The Bush administration tried something like that too. NATIONAL SECURITY PRESIDENTIAL DIRECTIVE/NSPD-44 created an organization within the State Department devoted to “improved coordination, planning, and implementation for reconstruction and stabilization assistance for foreign states and regions at risk of, in, or in transition from conflict or civil strife.” But so far, only a couple thousand positions have been funded. 

    So will any of this “new” plan work, based as it is on some tried-and-true ideas that worked in a country very different than Afghanistan, but thus far have failed to work in the target country? Is it simply that they weren’t done on the proper scale? 

    Mr. Obama says he’s got to try. He says they’ll get through the Afghan elections next fall and then look at it all again, to make sure it’s working. 

    In that way, he sounds a lot like the last guys in Iraq — in that failure in Afghanistan is not an option, and if it’s not working, he owns it, and will do whatever’s needed to fix it.
  • Swat deal an unlikely model for reconciliation with Taliban (Feature)

    Peshawar, Pakistan - Pakistan's government stopped 16 months of fighting and brought relative calm to Swat, a scenic valley just an hour north of Islamabad, by cutting a truce with Taliban militants, a development it promotes as a model to deal with the Islamic insurgency in the entire region.

       However, the price paid for peace may be too high and likely to discourage Western governments from making similar deals in Afghanistan.

       Pakistan's North West Frontier Province's regional government ceded authority to the Taliban under the peace deal, giving them almost a free hand to impose their puritan Islamic rule on the around 600,000 people of Swat and its seven neighbouring districts.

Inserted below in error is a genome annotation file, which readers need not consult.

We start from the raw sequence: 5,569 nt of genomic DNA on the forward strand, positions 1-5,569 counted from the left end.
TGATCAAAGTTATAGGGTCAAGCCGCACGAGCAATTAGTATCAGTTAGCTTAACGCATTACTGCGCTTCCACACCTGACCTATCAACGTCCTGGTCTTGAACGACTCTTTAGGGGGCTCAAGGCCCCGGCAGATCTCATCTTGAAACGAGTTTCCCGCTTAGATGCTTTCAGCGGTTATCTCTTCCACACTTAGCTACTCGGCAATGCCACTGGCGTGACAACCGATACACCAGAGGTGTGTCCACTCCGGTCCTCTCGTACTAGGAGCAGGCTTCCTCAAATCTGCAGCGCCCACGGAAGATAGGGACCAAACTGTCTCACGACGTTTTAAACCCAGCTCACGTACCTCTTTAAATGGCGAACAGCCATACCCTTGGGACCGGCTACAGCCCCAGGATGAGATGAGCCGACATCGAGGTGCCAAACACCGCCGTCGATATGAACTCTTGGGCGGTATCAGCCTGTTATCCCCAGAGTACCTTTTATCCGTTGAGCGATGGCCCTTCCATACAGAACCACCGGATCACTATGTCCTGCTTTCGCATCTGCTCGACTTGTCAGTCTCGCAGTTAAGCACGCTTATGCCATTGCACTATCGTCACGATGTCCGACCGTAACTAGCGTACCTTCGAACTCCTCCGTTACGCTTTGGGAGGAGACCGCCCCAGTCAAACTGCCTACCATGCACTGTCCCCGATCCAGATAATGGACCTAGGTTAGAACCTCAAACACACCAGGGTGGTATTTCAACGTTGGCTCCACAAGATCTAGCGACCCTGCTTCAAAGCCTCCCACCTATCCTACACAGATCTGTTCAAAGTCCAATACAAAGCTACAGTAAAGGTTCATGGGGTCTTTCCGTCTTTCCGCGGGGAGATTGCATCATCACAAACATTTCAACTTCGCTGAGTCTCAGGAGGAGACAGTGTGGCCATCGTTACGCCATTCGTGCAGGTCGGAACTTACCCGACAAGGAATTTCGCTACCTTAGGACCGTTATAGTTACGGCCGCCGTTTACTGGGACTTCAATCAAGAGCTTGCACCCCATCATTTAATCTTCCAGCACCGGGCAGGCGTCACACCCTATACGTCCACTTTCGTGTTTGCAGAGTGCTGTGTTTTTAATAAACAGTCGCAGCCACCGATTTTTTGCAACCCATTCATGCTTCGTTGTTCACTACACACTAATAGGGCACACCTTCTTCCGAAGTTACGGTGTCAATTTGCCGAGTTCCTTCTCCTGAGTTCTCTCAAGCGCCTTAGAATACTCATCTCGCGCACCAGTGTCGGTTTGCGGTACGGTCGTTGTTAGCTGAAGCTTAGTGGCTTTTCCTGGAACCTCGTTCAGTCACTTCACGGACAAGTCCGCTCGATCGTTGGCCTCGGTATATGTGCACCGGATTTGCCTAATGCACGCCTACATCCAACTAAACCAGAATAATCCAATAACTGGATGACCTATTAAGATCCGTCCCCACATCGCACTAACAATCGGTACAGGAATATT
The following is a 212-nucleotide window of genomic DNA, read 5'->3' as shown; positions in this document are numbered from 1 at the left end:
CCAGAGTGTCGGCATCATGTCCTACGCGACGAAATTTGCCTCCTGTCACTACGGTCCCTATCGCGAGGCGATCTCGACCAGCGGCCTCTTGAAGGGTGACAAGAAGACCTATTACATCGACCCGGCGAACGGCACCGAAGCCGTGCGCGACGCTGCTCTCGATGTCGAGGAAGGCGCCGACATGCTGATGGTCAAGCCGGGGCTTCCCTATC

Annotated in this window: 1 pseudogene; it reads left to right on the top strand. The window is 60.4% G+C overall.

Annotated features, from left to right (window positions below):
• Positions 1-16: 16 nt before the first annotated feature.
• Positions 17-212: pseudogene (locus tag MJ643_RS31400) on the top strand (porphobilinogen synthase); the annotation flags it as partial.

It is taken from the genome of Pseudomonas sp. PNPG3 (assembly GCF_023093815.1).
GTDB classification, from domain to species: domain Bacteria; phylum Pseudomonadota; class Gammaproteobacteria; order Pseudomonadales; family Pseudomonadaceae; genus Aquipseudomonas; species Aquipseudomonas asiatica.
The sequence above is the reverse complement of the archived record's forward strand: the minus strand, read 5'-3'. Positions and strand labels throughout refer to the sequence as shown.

The 17-point peace accord signed with a pro-Taliban cleric Maulana Sufi Mohammad includes measures to establish Islamic courts, a ban on music, expulsion of prostitutes and pimps from the area, closure of businesses during prayer times, and a campaign against what they call obscenity.

       But it does not stop militants, armed with assault rifles and grenade launchers, from patrolling Mingora, the main town in Swat district, military troops being confined to their barracks.

       Few policemen can be seen maintaining law and order in the city, which is completely under Taliban control.

    Mohammad is a reformed pro-Taliban cleric who led thousands of fighters to Afghanistan following the 2001 invasion of US-led international forces.

       Most of his comrades died, but he escaped and was imprisoned in Pakistan, only to be released early last year.

       Mohammad convinced his son-in-law, Maulana Fazlullah, to abandon his armed campaign that has turned Swat, often compared to Switzerland for its stunning landscape of mountains and meadows, into a war zone since late 2007.

       Prime Minister Yousuf Raza Gilani recently defended the agreement, saying it is part of government's 'three D' strategy of dialogue, development and deterrence.

       Some cabinet members have proposed it should be a model for the new US policy on Afghanistan and Pakistan, which stresses the need for 'reconciliation with the reconcilable elements in Taliban.'   

       The militants have stopped executing their opponents in public, bombing girls' schools and targeting security forces - with few exceptions here and there - but Swat remains a no-go area for foreigners and even Pakistani tourists.

       Hundreds of al-Qaeda-linked militants, mainly from Central Asian states, continue to recruit and train fighters for the war in Afghanistan.